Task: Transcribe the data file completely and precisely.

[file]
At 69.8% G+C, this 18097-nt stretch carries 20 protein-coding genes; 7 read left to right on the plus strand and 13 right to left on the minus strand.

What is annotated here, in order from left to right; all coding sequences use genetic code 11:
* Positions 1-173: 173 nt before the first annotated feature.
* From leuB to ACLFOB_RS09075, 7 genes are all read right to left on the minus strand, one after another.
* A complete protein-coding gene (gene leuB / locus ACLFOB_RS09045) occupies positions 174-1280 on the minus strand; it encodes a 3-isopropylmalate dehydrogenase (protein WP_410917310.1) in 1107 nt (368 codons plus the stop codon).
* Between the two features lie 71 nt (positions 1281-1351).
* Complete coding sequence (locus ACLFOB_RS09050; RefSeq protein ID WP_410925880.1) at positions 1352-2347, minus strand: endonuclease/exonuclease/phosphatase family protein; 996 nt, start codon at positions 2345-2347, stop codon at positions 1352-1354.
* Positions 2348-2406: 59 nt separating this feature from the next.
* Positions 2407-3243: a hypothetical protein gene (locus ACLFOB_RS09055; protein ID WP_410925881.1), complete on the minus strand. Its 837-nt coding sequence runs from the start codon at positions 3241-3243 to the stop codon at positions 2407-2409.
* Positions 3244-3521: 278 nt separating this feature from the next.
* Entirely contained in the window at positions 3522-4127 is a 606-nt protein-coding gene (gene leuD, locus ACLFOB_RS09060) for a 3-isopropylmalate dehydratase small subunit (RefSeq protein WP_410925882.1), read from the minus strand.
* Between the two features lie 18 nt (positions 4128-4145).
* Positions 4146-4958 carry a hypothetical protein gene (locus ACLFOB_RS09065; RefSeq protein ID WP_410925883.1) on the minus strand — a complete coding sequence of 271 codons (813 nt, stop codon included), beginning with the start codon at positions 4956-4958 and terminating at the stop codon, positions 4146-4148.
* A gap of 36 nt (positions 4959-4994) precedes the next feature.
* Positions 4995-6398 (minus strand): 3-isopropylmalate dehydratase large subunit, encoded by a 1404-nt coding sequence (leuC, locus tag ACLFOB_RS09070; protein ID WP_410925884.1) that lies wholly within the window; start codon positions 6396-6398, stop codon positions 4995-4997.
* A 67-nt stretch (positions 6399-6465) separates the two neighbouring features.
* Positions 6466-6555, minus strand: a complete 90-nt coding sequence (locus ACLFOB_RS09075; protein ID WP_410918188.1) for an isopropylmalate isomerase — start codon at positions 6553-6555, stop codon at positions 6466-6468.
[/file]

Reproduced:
At 69.8% G+C, this 18097-nt stretch carries 20 protein-coding genes; 7 read left to right on the plus strand and 13 right to left on the minus strand.

What is annotated here, in order from left to right; all coding sequences use genetic code 11:
* Positions 1-173: 173 nt before the first annotated feature.
* From leuB to ACLFOB_RS09075, 7 genes are all read right to left on the minus strand, one after another.
* A complete protein-coding gene (gene leuB / locus ACLFOB_RS09045) occupies positions 174-1280 on the minus strand; it encodes a 3-isopropylmalate dehydrogenase (protein WP_410917310.1) in 1107 nt (368 codons plus the stop codon).
* Between the two features lie 71 nt (positions 1281-1351).
* Complete coding sequence (locus ACLFOB_RS09050; RefSeq protein ID WP_410925880.1) at positions 1352-2347, minus strand: endonuclease/exonuclease/phosphatase family protein; 996 nt, start codon at positions 2345-2347, stop codon at positions 1352-1354.
* Positions 2348-2406: 59 nt separating this feature from the next.
* Positions 2407-3243: a hypothetical protein gene (locus ACLFOB_RS09055; protein ID WP_410925881.1), complete on the minus strand. Its 837-nt coding sequence runs from the start codon at positions 3241-3243 to the stop codon at positions 2407-2409.
* Positions 3244-3521: 278 nt separating this feature from the next.
* Entirely contained in the window at positions 3522-4127 is a 606-nt protein-coding gene (gene leuD, locus ACLFOB_RS09060) for a 3-isopropylmalate dehydratase small subunit (RefSeq protein WP_410925882.1), read from the minus strand.
* Between the two features lie 18 nt (positions 4128-4145).
* Positions 4146-4958 carry a hypothetical protein gene (locus ACLFOB_RS09065; RefSeq protein ID WP_410925883.1) on the minus strand — a complete coding sequence of 271 codons (813 nt, stop codon included), beginning with the start codon at positions 4956-4958 and terminating at the stop codon, positions 4146-4148.
* A gap of 36 nt (positions 4959-4994) precedes the next feature.
* Positions 4995-6398 (minus strand): 3-isopropylmalate dehydratase large subunit, encoded by a 1404-nt coding sequence (leuC, locus tag ACLFOB_RS09070; protein ID WP_410925884.1) that lies wholly within the window; start codon positions 6396-6398, stop codon positions 4995-4997.
* A 67-nt stretch (positions 6399-6465) separates the two neighbouring features.
* Positions 6466-6555, minus strand: a complete 90-nt coding sequence (locus ACLFOB_RS09075; protein ID WP_410918188.1) for an isopropylmalate isomerase — start codon at positions 6553-6555, stop codon at positions 6466-6468.